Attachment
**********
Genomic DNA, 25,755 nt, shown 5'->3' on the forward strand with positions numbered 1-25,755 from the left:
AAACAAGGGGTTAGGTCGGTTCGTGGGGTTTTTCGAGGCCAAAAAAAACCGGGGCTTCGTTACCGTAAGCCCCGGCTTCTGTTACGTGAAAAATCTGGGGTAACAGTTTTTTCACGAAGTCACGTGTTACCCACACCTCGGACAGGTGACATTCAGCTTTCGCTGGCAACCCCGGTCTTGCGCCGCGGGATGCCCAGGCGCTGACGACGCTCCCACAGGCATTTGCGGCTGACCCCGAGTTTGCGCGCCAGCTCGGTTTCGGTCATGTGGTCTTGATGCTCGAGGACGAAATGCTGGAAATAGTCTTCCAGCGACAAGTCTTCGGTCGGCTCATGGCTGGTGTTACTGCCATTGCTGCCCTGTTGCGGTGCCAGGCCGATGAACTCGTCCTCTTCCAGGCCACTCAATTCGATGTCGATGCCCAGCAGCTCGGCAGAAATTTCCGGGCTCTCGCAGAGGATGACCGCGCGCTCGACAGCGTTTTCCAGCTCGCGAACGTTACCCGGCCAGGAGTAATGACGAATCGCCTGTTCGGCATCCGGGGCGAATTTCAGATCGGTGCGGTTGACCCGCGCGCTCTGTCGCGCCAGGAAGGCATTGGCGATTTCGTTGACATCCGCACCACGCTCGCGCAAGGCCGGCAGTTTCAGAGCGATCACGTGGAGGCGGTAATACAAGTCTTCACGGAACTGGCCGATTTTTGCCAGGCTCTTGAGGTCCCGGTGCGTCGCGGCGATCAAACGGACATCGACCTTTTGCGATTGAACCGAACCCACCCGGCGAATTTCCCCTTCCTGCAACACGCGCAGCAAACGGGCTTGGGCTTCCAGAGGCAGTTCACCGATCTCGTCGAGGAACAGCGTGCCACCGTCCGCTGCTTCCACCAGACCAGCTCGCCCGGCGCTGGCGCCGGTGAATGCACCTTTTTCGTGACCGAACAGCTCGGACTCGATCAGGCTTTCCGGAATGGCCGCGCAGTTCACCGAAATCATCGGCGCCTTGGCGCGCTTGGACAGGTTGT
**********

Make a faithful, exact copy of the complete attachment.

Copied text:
Genomic DNA, 25,755 nt, shown 5'->3' on the forward strand with positions numbered 1-25,755 from the left:
AAACAAGGGGTTAGGTCGGTTCGTGGGGTTTTTCGAGGCCAAAAAAAACCGGGGCTTCGTTACCGTAAGCCCCGGCTTCTGTTACGTGAAAAATCTGGGGTAACAGTTTTTTCACGAAGTCACGTGTTACCCACACCTCGGACAGGTGACATTCAGCTTTCGCTGGCAACCCCGGTCTTGCGCCGCGGGATGCCCAGGCGCTGACGACGCTCCCACAGGCATTTGCGGCTGACCCCGAGTTTGCGCGCCAGCTCGGTTTCGGTCATGTGGTCTTGATGCTCGAGGACGAAATGCTGGAAATAGTCTTCCAGCGACAAGTCTTCGGTCGGCTCATGGCTGGTGTTACTGCCATTGCTGCCCTGTTGCGGTGCCAGGCCGATGAACTCGTCCTCTTCCAGGCCACTCAATTCGATGTCGATGCCCAGCAGCTCGGCAGAAATTTCCGGGCTCTCGCAGAGGATGACCGCGCGCTCGACAGCGTTTTCCAGCTCGCGAACGTTACCCGGCCAGGAGTAATGACGAATCGCCTGTTCGGCATCCGGGGCGAATTTCAGATCGGTGCGGTTGACCCGCGCGCTCTGTCGCGCCAGGAAGGCATTGGCGATTTCGTTGACATCCGCACCACGCTCGCGCAAGGCCGGCAGTTTCAGAGCGATCACGTGGAGGCGGTAATACAAGTCTTCACGGAACTGGCCGATTTTTGCCAGGCTCTTGAGGTCCCGGTGCGTCGCGGCGATCAAACGGACATCGACCTTTTGCGATTGAACCGAACCCACCCGGCGAATTTCCCCTTCCTGCAACACGCGCAGCAAACGGGCTTGGGCTTCCAGAGGCAGTTCACCGATCTCGTCGAGGAACAGCGTGCCACCGTCCGCTGCTTCCACCAGACCAGCTCGCCCGGCGCTGGCGCCGGTGAATGCACCTTTTTCGTGACCGAACAGCTCGGACTCGATCAGGCTTTCCGGAATGGCCGCGCAGTTCACCGAAATCATCGGCGCCTTGGCGCGCTTGGACAGGTTGT